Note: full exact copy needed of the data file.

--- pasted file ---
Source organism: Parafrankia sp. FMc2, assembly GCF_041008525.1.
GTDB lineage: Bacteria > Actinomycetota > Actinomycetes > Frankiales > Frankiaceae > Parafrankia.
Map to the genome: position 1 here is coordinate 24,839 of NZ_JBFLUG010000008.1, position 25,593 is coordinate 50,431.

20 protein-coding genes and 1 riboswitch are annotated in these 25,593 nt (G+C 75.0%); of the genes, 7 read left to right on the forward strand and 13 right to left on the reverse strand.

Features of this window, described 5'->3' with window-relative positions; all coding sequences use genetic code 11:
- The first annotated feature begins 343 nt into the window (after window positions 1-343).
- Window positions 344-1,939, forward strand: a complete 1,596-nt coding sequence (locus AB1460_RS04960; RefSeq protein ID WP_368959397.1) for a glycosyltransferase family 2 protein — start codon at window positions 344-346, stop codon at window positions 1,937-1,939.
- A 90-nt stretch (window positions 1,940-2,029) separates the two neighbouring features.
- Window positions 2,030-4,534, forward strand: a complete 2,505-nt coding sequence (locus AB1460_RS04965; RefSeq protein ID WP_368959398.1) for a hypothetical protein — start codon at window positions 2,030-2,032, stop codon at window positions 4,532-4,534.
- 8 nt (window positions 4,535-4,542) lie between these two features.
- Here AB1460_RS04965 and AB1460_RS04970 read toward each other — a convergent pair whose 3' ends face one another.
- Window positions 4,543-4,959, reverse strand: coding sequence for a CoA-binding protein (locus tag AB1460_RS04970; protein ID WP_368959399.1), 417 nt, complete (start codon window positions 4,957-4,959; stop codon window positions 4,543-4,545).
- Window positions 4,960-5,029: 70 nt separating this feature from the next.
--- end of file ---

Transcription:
Source organism: Parafrankia sp. FMc2, assembly GCF_041008525.1.
GTDB lineage: Bacteria > Actinomycetota > Actinomycetes > Frankiales > Frankiaceae > Parafrankia.
Map to the genome: position 1 here is coordinate 24,839 of NZ_JBFLUG010000008.1, position 25,593 is coordinate 50,431.

20 protein-coding genes and 1 riboswitch are annotated in these 25,593 nt (G+C 75.0%); of the genes, 7 read left to right on the forward strand and 13 right to left on the reverse strand.

Features of this window, described 5'->3' with window-relative positions; all coding sequences use genetic code 11:
- The first annotated feature begins 343 nt into the window (after window positions 1-343).
- Window positions 344-1,939, forward strand: a complete 1,596-nt coding sequence (locus AB1460_RS04960; RefSeq protein ID WP_368959397.1) for a glycosyltransferase family 2 protein — start codon at window positions 344-346, stop codon at window positions 1,937-1,939.
- A 90-nt stretch (window positions 1,940-2,029) separates the two neighbouring features.
- Window positions 2,030-4,534, forward strand: a complete 2,505-nt coding sequence (locus AB1460_RS04965; RefSeq protein ID WP_368959398.1) for a hypothetical protein — start codon at window positions 2,030-2,032, stop codon at window positions 4,532-4,534.
- 8 nt (window positions 4,535-4,542) lie between these two features.
- Here AB1460_RS04965 and AB1460_RS04970 read toward each other — a convergent pair whose 3' ends face one another.
- Window positions 4,543-4,959, reverse strand: coding sequence for a CoA-binding protein (locus tag AB1460_RS04970; protein ID WP_368959399.1), 417 nt, complete (start codon window positions 4,957-4,959; stop codon window positions 4,543-4,545).
- Window positions 4,960-5,029: 70 nt separating this feature from the next.